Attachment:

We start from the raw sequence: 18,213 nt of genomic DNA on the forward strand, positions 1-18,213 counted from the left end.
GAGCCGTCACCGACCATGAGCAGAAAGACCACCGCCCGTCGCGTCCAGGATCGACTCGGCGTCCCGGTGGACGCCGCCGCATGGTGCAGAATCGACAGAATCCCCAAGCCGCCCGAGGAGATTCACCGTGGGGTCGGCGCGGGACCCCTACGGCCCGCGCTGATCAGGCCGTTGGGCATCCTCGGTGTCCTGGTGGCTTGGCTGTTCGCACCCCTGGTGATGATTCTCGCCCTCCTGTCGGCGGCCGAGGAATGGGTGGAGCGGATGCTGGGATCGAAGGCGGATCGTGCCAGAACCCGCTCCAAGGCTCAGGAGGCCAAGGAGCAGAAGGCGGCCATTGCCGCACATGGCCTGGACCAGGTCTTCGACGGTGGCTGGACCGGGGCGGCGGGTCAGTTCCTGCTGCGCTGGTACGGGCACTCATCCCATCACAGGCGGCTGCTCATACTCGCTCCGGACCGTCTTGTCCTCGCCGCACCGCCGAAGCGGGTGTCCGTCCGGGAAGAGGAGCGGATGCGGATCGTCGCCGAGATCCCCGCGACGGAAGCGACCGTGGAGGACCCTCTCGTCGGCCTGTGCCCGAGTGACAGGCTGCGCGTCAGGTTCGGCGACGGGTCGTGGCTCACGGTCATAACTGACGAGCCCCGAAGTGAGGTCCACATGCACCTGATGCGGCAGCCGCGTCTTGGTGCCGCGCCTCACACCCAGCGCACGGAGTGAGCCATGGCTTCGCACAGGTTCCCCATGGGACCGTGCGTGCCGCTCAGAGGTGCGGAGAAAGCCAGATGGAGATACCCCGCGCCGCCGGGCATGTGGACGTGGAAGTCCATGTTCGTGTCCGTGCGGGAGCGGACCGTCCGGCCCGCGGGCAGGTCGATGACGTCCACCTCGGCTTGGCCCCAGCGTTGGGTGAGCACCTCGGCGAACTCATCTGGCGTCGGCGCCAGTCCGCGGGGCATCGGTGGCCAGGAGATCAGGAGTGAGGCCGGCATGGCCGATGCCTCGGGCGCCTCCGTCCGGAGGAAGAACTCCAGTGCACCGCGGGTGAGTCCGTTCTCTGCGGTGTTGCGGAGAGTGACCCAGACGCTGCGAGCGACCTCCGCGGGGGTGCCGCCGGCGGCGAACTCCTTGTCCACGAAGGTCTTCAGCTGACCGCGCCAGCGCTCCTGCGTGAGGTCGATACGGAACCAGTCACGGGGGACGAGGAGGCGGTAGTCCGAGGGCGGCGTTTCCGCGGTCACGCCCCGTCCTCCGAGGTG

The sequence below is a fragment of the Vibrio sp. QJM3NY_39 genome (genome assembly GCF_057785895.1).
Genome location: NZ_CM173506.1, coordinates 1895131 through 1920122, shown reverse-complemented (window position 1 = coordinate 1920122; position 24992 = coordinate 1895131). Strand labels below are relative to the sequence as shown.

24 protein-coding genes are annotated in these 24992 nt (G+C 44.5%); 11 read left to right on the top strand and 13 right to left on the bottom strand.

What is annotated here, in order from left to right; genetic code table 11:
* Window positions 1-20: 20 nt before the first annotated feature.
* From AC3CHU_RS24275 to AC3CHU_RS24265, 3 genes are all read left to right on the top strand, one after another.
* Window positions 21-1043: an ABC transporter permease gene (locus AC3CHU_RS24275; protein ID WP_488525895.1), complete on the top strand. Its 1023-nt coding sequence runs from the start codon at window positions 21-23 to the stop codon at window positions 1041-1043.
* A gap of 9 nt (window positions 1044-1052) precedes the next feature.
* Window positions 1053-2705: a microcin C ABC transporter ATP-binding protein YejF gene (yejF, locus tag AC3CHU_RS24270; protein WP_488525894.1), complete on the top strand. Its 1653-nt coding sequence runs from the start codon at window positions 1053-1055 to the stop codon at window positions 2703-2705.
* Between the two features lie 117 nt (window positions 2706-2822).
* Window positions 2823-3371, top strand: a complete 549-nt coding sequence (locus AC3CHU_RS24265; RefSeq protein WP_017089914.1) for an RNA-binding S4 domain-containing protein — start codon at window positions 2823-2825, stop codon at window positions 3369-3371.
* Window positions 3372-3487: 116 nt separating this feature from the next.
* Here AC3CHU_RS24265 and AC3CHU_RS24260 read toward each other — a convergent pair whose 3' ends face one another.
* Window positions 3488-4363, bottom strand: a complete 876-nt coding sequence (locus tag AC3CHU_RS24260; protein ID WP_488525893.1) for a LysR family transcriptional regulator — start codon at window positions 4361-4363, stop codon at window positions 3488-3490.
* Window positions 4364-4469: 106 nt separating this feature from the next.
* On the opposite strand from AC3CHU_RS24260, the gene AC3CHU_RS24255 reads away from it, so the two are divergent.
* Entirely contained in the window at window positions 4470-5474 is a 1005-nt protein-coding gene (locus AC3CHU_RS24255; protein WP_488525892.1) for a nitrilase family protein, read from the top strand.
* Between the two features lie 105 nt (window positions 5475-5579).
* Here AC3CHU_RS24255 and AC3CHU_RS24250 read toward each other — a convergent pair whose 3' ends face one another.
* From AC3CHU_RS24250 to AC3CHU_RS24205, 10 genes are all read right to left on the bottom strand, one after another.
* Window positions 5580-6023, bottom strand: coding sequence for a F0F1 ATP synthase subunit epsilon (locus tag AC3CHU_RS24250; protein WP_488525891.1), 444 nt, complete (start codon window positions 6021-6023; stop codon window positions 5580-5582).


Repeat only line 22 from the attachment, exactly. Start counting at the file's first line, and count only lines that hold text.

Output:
* From AC3CHU_RS24250 to AC3CHU_RS24205, 10 genes are all read right to left on the bottom strand, one after another.